Inside, you can view the Palatine Chapel, the throne room, state apartments, court theatre and the Picture Gallery. To me, the most impressive is the Grand Staircase – a breathtaking work of art in its own right, adorned with intricate frescoes, marble and gold leaf. The main staircase is a masterpiece of architecture and scenography that inspired future staircase design.

What to see inside

The Royal Palace of Caserta’s private apartments house an impressive collection of furniture, art and décor in the neoclassical style. Throughout the palace, you can admire spectacular ceilings, marble floors, and opulent chandeliers. Like any other former royal residence, the palace features paintings by renowned artists, elaborate frescos and silk wallpaper made in a nearby silk factory. If you like gold, you’ll feel right at home here, as everything is covered in gold leaf.

In addition to the private apartments, you have to see the Palatine Library. Commissioned by Queen Maria Carolina of Austria at the end of the 18th century, the library consists of five rooms, two antechambers and three additional rooms that house an extensive book collection of over 14,000 volumes. Queen Maria Carolina was the wife of Ferdinand IV of Bourbon, who inherited the Royal Palace of Caserta from his father, King Charles. While we couldn’t see all those rooms, we got a taste of the library in the reading rooms that are open to the public. Here, you’ll find some volumes, a couple of globes, a brass telescope and two barometers.

The Royal Palace of Caserta Gardens

Behind the spectacular Royal Palace of Caserta lie the equally magnificent gardens, a testament to the mastery of landscape architecture. As you leave the palace, you can follow a path that stretches for over 3 km (2 miles) before you. The park grounds cover over 121 hectares (300 acres), which is a lot of space.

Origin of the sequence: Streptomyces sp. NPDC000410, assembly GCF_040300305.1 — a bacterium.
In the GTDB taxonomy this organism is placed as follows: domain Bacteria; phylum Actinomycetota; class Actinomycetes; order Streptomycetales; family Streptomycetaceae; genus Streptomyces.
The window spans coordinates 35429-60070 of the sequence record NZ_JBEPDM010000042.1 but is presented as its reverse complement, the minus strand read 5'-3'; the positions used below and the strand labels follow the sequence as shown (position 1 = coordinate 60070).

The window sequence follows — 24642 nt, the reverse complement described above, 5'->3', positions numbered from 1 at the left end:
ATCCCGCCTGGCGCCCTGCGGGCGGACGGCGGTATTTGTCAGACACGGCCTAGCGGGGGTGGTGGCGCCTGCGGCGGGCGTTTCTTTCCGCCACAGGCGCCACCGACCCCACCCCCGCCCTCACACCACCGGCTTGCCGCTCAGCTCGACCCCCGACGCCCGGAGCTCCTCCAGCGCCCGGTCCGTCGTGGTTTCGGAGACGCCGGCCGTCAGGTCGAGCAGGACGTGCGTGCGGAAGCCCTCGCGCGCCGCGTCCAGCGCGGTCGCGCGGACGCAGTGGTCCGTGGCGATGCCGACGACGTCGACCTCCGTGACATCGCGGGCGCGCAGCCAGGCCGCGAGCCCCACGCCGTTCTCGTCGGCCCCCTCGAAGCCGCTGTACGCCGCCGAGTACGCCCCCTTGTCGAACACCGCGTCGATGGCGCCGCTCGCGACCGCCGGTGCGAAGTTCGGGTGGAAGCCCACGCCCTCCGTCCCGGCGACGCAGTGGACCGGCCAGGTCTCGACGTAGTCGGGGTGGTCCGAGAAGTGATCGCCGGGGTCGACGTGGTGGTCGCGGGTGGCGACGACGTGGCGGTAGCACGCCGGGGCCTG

Visiting the Stunning Royal Palace of Caserta, Italy

You can wander down the path and admire the fountains and water features. If you prefer to walk less (especially on a hot day), you can also rent a bike. I recommend taking the shuttle from the rear of the palace building to the end of the gardens and then walking back. That way, you can fully take in the space and the design.

Visiting the Stunning Royal Palace of Caserta, Italy

The Italian-style section unfolds with an artificial lake, grottos, and a building resembling a small castle, offering a delightful telescope effect as you explore. Then there’s the jewel in the crown: the English garden. Here, you’ll be greeted by a haven of natural woodland teeming with rare and exotic plants. Crisscrossed by peaceful creeks and adorned with sculptures, this section offers a tranquil escape.

Along the long path are five fountains and cascades that surround the canal. Each basin, some teeming with fish, is adorned with sculptures depicting mythological figures: the fountain of Diana and Actaeon, Venus and Adonis, dolphins frolicking around Aeolus, and the bountiful Ceres. These masterpieces are definitely worth a closer look.

What to see further afield

After you visit the Royal Palace of Caserta, stop by the Aqueduct of Vanvitelli, also called the Caroline Aqueduct (Acquedotto Carolino in Italian). It’s about a 20-minute drive from the palace. Vanvitelli designed the aqueduct to bring water to Caserta and the palazzo’s gardens along a 38 km (over 23 miles) long route. This ambitious project took about nine years (1753-1762) to complete. The design was modelled on the ancient Roman aqueduct system. You can easily mistake it for Roman architecture, with its three rows of arches measuring 55.8 meters (183 ft) high at its highest point.